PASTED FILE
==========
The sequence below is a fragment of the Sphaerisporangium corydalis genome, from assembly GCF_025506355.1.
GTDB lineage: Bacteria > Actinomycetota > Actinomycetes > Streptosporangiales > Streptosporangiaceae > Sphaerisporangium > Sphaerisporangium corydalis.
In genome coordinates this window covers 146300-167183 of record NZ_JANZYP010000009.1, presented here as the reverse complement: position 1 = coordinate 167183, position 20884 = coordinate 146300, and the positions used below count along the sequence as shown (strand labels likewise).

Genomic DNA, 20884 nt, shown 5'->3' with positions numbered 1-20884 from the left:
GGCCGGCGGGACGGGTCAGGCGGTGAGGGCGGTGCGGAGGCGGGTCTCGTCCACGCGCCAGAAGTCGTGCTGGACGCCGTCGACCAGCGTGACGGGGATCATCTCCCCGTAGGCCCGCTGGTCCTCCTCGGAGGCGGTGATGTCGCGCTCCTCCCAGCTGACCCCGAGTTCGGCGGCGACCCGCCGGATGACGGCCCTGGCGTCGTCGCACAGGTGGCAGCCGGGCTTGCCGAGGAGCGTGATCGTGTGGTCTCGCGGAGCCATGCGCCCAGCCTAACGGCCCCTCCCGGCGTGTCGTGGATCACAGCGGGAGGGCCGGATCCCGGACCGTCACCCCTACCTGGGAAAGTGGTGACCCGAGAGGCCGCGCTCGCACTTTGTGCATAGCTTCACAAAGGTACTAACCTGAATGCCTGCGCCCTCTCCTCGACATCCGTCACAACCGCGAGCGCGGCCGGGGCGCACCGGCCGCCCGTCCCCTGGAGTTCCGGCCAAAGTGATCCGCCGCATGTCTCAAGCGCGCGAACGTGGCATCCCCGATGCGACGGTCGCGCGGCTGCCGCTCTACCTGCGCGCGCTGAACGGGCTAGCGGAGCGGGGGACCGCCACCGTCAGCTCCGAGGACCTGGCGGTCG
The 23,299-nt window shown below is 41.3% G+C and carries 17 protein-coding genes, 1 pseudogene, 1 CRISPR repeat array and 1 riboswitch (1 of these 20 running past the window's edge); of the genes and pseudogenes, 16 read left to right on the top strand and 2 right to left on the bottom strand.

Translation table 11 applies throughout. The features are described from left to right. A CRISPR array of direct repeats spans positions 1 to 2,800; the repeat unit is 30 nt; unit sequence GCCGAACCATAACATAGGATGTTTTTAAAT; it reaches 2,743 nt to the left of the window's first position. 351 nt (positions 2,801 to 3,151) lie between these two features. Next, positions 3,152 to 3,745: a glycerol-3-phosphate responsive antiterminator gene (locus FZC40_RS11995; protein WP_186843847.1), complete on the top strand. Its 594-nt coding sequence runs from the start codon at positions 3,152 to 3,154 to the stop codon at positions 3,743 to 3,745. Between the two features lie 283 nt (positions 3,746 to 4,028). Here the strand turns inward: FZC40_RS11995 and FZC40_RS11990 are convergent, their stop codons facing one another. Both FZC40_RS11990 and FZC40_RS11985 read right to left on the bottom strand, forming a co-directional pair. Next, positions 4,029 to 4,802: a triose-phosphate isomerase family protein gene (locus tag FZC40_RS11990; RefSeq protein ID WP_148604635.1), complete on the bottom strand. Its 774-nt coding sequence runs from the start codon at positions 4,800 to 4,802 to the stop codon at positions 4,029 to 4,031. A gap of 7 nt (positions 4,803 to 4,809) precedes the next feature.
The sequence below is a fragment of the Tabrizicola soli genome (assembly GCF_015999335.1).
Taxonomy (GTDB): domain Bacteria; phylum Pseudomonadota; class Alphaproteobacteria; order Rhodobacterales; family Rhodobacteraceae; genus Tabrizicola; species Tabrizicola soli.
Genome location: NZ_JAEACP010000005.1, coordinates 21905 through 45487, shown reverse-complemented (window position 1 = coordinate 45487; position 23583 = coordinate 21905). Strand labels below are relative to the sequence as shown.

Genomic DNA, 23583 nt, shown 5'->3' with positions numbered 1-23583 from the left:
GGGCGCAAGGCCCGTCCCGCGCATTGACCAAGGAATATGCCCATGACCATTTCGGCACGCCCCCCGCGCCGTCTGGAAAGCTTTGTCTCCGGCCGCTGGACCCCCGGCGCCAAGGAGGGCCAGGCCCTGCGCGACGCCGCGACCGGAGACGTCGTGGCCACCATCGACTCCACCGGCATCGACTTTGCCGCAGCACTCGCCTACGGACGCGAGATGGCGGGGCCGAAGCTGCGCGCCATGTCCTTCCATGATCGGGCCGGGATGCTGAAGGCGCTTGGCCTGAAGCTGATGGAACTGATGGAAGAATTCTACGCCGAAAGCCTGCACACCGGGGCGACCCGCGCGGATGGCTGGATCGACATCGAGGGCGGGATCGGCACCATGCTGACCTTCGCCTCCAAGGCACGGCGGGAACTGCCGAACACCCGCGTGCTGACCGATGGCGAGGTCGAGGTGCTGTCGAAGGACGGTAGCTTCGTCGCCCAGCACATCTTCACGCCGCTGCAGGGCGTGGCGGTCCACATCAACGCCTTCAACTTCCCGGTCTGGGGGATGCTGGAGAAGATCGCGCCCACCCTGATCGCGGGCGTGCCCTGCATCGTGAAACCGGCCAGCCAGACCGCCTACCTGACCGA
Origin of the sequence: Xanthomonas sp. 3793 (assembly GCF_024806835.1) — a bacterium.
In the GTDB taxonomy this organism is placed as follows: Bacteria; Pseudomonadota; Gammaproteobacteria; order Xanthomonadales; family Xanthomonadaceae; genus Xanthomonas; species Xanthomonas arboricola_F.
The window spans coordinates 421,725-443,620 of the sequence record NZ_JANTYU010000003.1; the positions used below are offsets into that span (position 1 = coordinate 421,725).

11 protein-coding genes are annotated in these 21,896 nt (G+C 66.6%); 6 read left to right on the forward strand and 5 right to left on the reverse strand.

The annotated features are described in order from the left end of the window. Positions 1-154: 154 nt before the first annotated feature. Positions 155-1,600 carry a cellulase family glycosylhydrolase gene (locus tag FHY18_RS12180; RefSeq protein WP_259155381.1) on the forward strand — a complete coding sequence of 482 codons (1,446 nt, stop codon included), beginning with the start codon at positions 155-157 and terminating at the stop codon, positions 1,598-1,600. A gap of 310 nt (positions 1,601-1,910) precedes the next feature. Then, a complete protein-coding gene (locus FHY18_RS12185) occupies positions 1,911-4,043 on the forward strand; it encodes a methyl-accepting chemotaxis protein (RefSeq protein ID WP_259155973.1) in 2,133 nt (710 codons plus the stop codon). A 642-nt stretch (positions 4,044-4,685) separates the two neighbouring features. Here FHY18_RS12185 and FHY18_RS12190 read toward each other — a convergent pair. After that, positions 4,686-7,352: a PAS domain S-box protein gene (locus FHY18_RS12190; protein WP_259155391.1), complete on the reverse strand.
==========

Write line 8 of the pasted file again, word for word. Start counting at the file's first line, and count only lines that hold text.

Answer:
The sequence below is a fragment of the Tabrizicola soli genome (assembly GCF_015999335.1).